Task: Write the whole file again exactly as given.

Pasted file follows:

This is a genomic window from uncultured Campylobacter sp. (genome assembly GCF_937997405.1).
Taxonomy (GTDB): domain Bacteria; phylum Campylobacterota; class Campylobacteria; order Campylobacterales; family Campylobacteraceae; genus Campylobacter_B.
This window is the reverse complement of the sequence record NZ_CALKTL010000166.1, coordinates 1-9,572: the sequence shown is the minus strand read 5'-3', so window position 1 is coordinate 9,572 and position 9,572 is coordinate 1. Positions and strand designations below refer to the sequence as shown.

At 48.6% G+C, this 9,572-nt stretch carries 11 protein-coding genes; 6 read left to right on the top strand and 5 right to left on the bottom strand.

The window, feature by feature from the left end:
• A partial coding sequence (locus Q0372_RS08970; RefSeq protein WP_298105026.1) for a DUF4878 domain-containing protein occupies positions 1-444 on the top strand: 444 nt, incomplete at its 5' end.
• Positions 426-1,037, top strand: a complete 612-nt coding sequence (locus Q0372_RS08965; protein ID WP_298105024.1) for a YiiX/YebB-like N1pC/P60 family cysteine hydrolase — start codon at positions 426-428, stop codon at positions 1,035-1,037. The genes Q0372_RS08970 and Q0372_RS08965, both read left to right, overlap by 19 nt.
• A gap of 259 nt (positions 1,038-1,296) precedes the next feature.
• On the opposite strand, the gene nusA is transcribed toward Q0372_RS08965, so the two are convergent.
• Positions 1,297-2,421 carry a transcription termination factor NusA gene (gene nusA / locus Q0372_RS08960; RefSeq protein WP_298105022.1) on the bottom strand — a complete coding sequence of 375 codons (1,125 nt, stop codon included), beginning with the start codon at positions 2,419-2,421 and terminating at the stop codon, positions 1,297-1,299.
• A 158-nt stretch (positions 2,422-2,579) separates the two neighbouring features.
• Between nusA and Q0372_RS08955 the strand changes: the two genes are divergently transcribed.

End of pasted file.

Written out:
This is a genomic window from uncultured Campylobacter sp. (genome assembly GCF_937997405.1).
Taxonomy (GTDB): domain Bacteria; phylum Campylobacterota; class Campylobacteria; order Campylobacterales; family Campylobacteraceae; genus Campylobacter_B.
This window is the reverse complement of the sequence record NZ_CALKTL010000166.1, coordinates 1-9,572: the sequence shown is the minus strand read 5'-3', so window position 1 is coordinate 9,572 and position 9,572 is coordinate 1. Positions and strand designations below refer to the sequence as shown.

At 48.6% G+C, this 9,572-nt stretch carries 11 protein-coding genes; 6 read left to right on the top strand and 5 right to left on the bottom strand.

The window, feature by feature from the left end:
• A partial coding sequence (locus Q0372_RS08970; RefSeq protein WP_298105026.1) for a DUF4878 domain-containing protein occupies positions 1-444 on the top strand: 444 nt, incomplete at its 5' end.
• Positions 426-1,037, top strand: a complete 612-nt coding sequence (locus Q0372_RS08965; protein ID WP_298105024.1) for a YiiX/YebB-like N1pC/P60 family cysteine hydrolase — start codon at positions 426-428, stop codon at positions 1,035-1,037. The genes Q0372_RS08970 and Q0372_RS08965, both read left to right, overlap by 19 nt.
• A gap of 259 nt (positions 1,038-1,296) precedes the next feature.
• On the opposite strand, the gene nusA is transcribed toward Q0372_RS08965, so the two are convergent.
• Positions 1,297-2,421 carry a transcription termination factor NusA gene (gene nusA / locus Q0372_RS08960; RefSeq protein WP_298105022.1) on the bottom strand — a complete coding sequence of 375 codons (1,125 nt, stop codon included), beginning with the start codon at positions 2,419-2,421 and terminating at the stop codon, positions 1,297-1,299.
• A 158-nt stretch (positions 2,422-2,579) separates the two neighbouring features.
• Between nusA and Q0372_RS08955 the strand changes: the two genes are divergently transcribed.